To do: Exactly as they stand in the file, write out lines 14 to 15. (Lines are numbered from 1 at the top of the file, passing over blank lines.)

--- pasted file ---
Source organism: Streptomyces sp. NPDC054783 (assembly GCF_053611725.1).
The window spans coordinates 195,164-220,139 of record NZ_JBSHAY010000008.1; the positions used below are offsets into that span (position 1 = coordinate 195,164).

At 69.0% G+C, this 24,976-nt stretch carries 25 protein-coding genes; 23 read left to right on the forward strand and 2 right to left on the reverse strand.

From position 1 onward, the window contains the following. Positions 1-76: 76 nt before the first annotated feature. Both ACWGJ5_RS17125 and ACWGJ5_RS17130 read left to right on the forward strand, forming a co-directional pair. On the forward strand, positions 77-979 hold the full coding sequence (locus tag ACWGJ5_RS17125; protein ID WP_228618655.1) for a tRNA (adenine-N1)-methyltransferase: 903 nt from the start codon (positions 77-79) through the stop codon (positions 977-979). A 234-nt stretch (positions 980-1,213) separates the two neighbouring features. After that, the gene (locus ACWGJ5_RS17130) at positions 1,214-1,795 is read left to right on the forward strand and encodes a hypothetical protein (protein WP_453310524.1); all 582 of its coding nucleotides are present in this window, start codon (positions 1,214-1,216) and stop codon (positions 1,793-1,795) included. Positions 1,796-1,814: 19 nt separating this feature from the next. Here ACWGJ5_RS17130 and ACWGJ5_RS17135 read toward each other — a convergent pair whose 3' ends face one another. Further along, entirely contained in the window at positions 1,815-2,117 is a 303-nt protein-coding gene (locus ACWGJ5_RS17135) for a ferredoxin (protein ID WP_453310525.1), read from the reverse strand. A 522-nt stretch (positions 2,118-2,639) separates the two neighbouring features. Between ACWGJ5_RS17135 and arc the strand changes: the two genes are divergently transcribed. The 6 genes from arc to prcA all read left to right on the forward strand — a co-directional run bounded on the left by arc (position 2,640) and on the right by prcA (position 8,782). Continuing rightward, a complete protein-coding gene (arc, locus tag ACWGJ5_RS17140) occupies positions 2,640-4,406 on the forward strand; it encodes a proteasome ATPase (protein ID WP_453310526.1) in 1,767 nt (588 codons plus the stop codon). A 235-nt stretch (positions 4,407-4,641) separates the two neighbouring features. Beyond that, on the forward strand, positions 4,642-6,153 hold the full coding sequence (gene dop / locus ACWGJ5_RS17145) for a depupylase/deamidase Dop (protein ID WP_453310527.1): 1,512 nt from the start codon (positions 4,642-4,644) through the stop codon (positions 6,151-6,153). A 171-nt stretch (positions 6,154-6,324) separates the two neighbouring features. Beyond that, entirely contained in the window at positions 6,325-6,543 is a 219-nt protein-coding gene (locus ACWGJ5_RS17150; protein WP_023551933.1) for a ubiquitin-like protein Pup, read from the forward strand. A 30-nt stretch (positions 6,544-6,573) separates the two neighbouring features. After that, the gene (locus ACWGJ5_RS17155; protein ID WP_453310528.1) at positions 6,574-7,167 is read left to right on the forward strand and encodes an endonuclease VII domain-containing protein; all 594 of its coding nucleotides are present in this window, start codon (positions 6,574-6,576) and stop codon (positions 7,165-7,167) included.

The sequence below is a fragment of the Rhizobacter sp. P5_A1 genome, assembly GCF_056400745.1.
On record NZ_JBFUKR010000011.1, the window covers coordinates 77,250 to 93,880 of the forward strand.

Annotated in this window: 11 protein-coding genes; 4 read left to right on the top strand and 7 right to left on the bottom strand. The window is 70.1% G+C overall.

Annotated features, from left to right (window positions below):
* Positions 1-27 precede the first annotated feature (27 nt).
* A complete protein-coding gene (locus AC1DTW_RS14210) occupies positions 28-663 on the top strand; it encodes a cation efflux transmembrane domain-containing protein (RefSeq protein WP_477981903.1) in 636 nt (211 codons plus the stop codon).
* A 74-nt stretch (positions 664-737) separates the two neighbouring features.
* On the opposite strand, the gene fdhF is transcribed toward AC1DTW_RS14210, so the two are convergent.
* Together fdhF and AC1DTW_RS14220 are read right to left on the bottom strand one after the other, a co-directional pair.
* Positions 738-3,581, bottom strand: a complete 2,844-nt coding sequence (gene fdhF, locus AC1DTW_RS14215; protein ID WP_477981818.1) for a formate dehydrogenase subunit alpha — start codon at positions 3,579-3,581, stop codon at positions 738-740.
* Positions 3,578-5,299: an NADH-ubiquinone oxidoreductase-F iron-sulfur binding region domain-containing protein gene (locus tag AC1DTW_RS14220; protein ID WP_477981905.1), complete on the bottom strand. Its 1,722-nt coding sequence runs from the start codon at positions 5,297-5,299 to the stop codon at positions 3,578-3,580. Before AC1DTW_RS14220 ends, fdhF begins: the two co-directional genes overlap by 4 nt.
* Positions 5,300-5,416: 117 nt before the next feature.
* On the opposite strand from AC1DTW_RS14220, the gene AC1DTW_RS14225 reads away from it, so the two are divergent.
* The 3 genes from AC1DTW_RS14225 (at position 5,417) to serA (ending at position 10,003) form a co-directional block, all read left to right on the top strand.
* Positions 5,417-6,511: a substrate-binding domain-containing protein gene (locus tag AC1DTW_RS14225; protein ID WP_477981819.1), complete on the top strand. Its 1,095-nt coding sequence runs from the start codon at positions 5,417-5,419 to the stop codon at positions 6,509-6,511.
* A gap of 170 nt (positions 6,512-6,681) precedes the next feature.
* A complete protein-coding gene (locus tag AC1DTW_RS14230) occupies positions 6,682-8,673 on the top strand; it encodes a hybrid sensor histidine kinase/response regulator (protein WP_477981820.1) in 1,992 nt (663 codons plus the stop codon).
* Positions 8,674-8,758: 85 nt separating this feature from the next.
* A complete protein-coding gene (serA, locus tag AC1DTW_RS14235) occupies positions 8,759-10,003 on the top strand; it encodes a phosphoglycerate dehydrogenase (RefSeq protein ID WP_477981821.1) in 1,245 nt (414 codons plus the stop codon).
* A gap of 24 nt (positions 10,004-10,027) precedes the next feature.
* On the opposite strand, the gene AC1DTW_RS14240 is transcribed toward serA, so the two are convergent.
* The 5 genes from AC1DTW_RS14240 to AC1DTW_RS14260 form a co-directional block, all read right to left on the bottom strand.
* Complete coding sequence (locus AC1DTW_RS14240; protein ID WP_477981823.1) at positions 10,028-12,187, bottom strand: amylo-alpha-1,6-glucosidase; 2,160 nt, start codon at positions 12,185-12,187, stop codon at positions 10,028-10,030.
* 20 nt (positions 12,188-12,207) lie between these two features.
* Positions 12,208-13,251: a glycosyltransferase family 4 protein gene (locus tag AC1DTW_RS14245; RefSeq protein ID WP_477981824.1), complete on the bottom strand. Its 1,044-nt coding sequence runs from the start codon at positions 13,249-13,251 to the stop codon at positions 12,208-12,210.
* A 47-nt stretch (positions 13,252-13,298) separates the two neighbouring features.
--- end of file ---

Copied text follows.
* Positions 738-3,581, bottom strand: a complete 2,844-nt coding sequence (gene fdhF, locus AC1DTW_RS14215; protein ID WP_477981818.1) for a formate dehydrogenase subunit alpha — start codon at positions 3,579-3,581, stop codon at positions 738-740.
* Positions 3,578-5,299: an NADH-ubiquinone oxidoreductase-F iron-sulfur binding region domain-containing protein gene (locus tag AC1DTW_RS14220; protein ID WP_477981905.1), complete on the bottom strand. Its 1,722-nt coding sequence runs from the start codon at positions 5,297-5,299 to the stop codon at positions 3,578-3,580. Before AC1DTW_RS14220 ends, fdhF begins: the two co-directional genes overlap by 4 nt.